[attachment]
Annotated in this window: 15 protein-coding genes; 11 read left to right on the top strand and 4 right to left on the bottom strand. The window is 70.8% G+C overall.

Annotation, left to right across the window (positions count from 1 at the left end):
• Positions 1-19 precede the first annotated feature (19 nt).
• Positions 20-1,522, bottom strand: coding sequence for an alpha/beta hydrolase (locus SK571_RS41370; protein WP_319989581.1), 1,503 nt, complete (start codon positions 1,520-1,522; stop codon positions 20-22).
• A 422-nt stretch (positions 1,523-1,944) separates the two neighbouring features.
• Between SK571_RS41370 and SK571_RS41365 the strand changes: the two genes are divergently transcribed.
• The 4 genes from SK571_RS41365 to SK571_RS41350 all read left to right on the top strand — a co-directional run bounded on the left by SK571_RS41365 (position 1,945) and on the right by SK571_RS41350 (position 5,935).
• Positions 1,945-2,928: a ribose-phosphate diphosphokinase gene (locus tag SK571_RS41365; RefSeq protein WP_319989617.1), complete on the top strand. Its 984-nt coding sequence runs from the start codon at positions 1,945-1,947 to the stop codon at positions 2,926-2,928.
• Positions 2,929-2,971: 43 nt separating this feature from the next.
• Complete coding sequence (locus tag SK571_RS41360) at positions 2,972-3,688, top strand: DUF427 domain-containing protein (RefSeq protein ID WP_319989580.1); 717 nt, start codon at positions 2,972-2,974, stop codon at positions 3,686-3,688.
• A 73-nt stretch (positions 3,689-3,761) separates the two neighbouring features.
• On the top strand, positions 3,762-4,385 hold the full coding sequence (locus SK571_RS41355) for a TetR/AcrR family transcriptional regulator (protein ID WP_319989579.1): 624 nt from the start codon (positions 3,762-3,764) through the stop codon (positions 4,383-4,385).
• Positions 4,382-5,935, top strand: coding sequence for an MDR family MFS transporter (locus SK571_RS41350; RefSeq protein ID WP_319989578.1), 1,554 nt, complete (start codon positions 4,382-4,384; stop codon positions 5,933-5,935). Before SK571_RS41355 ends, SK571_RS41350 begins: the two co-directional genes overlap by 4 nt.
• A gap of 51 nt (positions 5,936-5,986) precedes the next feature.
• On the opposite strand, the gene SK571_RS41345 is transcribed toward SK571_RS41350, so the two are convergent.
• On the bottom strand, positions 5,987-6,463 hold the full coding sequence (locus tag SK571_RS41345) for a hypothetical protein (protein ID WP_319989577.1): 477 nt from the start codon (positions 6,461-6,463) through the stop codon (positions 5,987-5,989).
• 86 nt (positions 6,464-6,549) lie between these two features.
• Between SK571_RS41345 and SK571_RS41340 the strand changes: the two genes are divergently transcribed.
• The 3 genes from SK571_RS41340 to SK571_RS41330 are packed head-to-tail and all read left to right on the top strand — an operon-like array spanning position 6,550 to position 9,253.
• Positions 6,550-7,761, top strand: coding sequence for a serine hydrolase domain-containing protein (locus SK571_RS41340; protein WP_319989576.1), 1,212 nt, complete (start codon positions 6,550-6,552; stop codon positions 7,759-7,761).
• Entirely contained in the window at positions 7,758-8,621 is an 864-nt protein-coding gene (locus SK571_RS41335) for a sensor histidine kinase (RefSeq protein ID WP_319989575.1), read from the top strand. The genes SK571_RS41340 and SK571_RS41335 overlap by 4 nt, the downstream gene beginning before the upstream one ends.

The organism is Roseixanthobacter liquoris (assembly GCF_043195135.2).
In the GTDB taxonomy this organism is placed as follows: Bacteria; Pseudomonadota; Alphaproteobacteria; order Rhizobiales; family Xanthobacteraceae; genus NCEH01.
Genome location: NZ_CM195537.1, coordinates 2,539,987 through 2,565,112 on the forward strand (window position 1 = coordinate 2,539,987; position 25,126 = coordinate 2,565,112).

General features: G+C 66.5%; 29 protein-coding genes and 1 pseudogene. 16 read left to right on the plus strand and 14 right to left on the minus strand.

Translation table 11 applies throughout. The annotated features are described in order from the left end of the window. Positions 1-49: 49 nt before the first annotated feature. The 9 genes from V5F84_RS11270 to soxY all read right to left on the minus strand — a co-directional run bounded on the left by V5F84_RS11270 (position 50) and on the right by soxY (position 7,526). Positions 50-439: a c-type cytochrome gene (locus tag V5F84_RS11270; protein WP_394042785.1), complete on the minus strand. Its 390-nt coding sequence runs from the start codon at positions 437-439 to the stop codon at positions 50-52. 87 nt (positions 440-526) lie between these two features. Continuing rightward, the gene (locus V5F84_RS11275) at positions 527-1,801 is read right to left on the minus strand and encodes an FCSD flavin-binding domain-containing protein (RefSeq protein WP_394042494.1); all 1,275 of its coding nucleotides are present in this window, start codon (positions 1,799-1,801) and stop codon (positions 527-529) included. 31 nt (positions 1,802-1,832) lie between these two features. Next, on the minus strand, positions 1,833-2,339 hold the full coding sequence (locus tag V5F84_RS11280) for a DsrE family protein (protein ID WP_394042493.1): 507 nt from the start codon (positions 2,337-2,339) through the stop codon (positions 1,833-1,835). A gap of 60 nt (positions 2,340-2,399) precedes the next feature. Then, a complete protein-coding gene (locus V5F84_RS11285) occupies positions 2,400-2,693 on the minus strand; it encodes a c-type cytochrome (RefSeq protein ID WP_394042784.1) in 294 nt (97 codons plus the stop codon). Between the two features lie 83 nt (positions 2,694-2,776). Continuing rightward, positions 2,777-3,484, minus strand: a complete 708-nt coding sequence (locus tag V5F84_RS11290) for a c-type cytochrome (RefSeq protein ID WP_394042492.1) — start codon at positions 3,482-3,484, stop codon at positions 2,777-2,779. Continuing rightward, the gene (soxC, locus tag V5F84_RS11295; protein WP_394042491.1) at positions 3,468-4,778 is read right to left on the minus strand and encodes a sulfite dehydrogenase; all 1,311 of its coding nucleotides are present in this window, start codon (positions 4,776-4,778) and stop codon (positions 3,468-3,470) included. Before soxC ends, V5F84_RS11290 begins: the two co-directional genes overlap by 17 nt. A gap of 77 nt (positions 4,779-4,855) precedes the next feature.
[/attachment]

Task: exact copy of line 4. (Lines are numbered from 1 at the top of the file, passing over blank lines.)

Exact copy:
• Positions 20-1,522, bottom strand: coding sequence for an alpha/beta hydrolase (locus SK571_RS41370; protein WP_319989581.1), 1,503 nt, complete (start codon positions 1,520-1,522; stop codon positions 20-22).